I have a job interview coming up. I'm hopeful but not as enthusiastic as I would like to be. I plan to volunteer once a week to get myself out of the house. I also carpool with Tim and spend a day at the local library and then go to the gym before picking Tim up to go home. We're extending our holiday vacation now that I have more spare time. I'm making the best of it.

Wednesday, November 19, 2008

One thousand, one hundred eighty-three and then some

For the past week, I've spent an enormous amount of time sorting through wedding photos. Weddings are one of those events where you are completely dependent on others to capture memories of the people, scenery, and action going on around you.

Our photographer sent us some teasers about a week after the wedding. We also encouraged guests to upload their photos onto a shared website Tim created through Shutterfly. Ten people took us up on the shared website. Two people posted pictures through Picasa, one set on Flickr, another on Photobucket, and two people sent us CDs with their photo files. We got to see many great shots of things we had no idea were going on while we visited with guests. The one thing I take away from what photos people sent is "remember to share photos of things other than the bride and groom." It's nice that we have dozens of angles of our ceremony, but it'd be better if we could see who was sitting next to whom and what was happening at the reception tables. I will definitely keep that in mind for the next wedding I attend.

Now comes the hard part of sorting through all these wonderful photos and decide on what will go into our final photo album. We'll probably have two, one informal book we'll print online, the other will be a fancy (and expensive) leather bound book with the thick pages that weighs 10 pounds. The big difference is how many pictures we will use. The online books tend to be 100 pages with 1 to 9 photos per page which you design yourself. The professional wedding books are a total of 55 photos over 30-40 pages where one chance to edit up to 10 photos is allowed before it goes to print.

As I go through and try to whittle down all these photographs into a tidy 500 to get from my official photographer, here are so fun pictures:

I could have imagined a more beautiful autumn day for a wedding. It had rained just two week earlier so we set up a whole Plan B timeline in case of weather. Good thing we didn't spend too much thought on it. Instead, Mother Nature graced us with a perfect 74F day, light wind, and clear skies. Not many people know about this place for some reason and yet it's so close by many things. I'm so glad we chose to have an outdoor ceremony. With all the activities we two enjoy, this was the place for us. Just before the ceremony, as the guests hid under the trees for shade, a light wind shook some leaves from the tall trees. It was like watching a romantic movie as I saw the golden leaves fall like golden confetti over everyone. I knew it would be a marvelous day.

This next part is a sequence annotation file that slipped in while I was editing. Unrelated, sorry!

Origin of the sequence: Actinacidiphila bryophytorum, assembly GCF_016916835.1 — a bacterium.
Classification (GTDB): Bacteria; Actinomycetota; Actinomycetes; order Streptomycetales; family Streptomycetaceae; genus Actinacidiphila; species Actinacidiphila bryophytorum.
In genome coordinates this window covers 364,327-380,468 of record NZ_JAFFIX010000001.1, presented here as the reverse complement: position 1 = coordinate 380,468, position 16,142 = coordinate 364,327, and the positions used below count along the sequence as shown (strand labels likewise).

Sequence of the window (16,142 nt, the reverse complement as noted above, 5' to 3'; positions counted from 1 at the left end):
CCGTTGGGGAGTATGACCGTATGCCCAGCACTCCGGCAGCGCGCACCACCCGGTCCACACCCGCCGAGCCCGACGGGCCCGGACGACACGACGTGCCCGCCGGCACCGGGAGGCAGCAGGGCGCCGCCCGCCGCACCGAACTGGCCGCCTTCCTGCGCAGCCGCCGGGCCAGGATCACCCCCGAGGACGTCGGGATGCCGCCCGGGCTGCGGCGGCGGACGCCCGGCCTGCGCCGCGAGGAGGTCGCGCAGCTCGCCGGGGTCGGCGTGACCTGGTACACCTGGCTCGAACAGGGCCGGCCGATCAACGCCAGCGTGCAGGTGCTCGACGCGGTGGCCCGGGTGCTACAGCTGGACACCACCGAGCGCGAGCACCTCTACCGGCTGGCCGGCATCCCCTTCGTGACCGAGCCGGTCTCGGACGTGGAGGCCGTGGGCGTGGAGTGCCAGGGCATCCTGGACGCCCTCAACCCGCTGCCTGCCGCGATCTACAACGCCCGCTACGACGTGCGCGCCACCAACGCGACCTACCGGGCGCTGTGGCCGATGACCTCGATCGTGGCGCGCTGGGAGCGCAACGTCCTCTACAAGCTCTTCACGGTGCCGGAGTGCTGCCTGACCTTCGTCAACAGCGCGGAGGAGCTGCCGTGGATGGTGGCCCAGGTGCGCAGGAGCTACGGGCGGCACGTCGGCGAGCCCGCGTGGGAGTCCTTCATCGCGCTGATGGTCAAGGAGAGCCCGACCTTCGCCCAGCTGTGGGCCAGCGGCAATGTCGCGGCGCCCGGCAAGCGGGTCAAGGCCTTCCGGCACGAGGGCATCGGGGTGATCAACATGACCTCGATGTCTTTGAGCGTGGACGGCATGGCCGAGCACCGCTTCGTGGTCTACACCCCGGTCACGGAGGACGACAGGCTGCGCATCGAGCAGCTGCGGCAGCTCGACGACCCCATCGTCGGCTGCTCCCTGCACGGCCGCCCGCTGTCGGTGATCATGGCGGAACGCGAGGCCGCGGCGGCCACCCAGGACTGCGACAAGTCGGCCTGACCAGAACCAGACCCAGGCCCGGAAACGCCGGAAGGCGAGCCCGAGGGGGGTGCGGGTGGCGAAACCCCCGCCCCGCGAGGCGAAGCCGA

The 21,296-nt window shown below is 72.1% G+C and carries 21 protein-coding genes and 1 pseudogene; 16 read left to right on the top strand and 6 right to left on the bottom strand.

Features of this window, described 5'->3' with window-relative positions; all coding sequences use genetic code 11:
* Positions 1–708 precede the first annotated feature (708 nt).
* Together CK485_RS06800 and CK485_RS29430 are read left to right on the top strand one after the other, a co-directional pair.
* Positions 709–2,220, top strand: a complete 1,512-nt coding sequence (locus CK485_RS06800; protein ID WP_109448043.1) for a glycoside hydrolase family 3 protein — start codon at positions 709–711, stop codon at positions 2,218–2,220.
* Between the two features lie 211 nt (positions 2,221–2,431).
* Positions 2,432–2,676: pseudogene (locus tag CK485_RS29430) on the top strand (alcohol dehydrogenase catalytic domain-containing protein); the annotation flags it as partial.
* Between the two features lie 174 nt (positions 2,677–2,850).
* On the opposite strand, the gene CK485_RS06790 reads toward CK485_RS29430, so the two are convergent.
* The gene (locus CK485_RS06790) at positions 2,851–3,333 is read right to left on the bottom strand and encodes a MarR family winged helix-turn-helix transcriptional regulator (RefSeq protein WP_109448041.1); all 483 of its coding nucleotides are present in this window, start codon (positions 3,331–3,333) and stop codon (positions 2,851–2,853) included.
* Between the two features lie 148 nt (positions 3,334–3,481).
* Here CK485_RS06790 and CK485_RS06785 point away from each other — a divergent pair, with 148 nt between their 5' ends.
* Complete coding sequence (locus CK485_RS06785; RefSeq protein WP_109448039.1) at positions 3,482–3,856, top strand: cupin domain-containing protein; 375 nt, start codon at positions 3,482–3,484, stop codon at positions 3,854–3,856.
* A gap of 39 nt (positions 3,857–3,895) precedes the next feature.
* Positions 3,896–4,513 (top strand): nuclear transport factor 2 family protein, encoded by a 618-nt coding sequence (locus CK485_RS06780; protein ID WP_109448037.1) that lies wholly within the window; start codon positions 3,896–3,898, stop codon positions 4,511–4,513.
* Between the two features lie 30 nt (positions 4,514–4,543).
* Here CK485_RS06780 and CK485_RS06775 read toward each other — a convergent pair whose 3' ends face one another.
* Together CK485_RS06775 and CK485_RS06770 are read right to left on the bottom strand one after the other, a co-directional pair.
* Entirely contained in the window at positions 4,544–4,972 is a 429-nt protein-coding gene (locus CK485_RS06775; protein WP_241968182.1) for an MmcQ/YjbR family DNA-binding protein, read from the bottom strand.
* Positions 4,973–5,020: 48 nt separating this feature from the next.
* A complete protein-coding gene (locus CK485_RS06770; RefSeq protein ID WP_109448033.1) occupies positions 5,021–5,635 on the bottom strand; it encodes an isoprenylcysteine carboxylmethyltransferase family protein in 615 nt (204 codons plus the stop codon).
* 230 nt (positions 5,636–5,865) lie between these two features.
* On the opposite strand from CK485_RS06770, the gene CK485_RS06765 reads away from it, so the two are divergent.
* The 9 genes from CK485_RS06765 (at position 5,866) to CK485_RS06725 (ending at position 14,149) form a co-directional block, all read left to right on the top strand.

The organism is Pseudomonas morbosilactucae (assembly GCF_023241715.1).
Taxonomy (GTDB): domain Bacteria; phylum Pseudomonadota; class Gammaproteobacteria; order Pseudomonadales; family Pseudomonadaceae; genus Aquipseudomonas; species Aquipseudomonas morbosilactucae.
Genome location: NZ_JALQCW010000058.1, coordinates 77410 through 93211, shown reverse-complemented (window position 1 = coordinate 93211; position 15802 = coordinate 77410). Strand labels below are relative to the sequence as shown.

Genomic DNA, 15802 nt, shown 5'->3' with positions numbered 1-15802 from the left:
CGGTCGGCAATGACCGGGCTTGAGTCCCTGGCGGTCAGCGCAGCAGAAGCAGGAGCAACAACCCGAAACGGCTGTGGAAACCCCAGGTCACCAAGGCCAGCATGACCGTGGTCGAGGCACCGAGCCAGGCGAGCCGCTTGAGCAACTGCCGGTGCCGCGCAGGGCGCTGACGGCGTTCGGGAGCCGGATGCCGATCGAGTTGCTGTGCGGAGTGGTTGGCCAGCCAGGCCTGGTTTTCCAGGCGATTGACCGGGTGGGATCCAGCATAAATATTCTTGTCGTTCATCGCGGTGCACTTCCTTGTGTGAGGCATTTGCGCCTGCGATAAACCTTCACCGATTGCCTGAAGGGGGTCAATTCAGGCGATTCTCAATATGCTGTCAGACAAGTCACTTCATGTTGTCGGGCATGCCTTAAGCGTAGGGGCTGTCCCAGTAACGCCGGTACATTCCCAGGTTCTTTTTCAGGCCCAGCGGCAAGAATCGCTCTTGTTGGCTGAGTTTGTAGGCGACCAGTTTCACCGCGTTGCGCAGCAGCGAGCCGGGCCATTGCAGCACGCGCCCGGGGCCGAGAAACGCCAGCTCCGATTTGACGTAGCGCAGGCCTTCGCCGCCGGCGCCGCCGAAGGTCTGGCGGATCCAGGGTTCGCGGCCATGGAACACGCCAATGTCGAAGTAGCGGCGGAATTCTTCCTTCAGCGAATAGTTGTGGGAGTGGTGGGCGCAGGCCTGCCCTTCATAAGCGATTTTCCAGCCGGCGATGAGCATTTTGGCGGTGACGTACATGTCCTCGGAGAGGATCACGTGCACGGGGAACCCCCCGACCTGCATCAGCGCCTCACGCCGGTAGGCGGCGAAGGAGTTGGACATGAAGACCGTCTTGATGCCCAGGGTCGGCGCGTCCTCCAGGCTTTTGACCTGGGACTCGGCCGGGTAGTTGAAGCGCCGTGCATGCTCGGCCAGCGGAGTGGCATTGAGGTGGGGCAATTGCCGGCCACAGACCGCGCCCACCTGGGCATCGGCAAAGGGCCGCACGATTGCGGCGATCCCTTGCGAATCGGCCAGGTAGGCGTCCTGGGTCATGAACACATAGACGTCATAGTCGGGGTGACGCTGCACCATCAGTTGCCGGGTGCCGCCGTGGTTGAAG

I probably know little to nothing about florist. I can't say that I've ever bought anything from a shop. Naturally, I fretted constantly about the flowers. Having a proposal that list what flowers will be included in the wedding was not enough. Sure, we talked about ideas after looking at pictures, but how was I to be sure I'd end up with something I'd like? I have to say my breath was taken away by what was delivered to the hotel. The flowers were perfect, and she even managed to add flowers that I thought I couldn't get because they're normally out of season this time of year. (Hmmm, yeah, they're probably imported from somewhere and not "green" but I'll compensate for it somehow because it was worth it!)

My brother-in-law's girlfriend has just become a wedding photographer. We wanted her to enjoy the wedding, so she wasn't paid to do anything she didn't want to. Still, it was great to have a "second" photographer with a different artistic style. I really love some of her more artsy images.

I surprisingly did well in my $45 Naturalizer shoes (on sale with 20% friends and family discount - yes!). From the moment I found them, I was determined to wear them because I thought the style was perfect and the pearl white color matched my dress better than anything else. I thought for sure I'd have ten blisters on each feet and be walking bare foot after an hour. Luckily, they held up for a good 4 hours before I abandon them for slides and then 1-inch sandals.

But of all the details I shopped, fretted, fussed, and struggle over, my favorite is our cake topper. We're by no means the first to do it, although it has become a little harder now that you can't request them free from the company. Despite that, I wrote the company and told them of our love for the video game of their creation. I longed for the pieces I needed that I could not buy from the company without buy a set that cost $50 to $100. The customer service agent accepted my request and my obvious determination to obtain my cake topper and went so far as to give me a complete set of LEGOs from which I could created my bride and groom rather just the three pieces that I had requested. She has no idea how much that made my day.

Wednesday, November 12, 2008

Crazy bridal fashion

I stopped by to give my catering manager and sales manager thanks gifts this week. Tim and I debated for a few days what would be good to give them for their efforts. We settled on a bottle of wine along with a stemless wine glass set. We figured that by having one food item and one useful item they'd at least get to enjoy one thing (in case they don't like the other).

Catching both of them at the hotel can be tricky. During the wedding planning phase, I definitely ran into days they were out of the office. The issue is that they don't have the same day off week to week. I was thrilled when the front desk person told me they were both present.